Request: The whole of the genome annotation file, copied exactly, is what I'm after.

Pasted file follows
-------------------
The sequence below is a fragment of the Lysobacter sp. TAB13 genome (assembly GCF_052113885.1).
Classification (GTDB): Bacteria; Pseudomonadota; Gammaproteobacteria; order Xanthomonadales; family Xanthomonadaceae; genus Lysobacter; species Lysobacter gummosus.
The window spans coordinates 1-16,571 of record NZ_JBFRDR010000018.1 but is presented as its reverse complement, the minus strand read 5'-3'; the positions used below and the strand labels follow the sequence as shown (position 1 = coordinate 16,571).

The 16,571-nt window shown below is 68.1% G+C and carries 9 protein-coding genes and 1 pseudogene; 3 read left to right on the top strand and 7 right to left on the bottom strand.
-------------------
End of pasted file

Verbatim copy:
The sequence below is a fragment of the Lysobacter sp. TAB13 genome (assembly GCF_052113885.1).
Classification (GTDB): Bacteria; Pseudomonadota; Gammaproteobacteria; order Xanthomonadales; family Xanthomonadaceae; genus Lysobacter; species Lysobacter gummosus.
The window spans coordinates 1-16,571 of record NZ_JBFRDR010000018.1 but is presented as its reverse complement, the minus strand read 5'-3'; the positions used below and the strand labels follow the sequence as shown (position 1 = coordinate 16,571).

The 16,571-nt window shown below is 68.1% G+C and carries 9 protein-coding genes and 1 pseudogene; 3 read left to right on the top strand and 7 right to left on the bottom strand.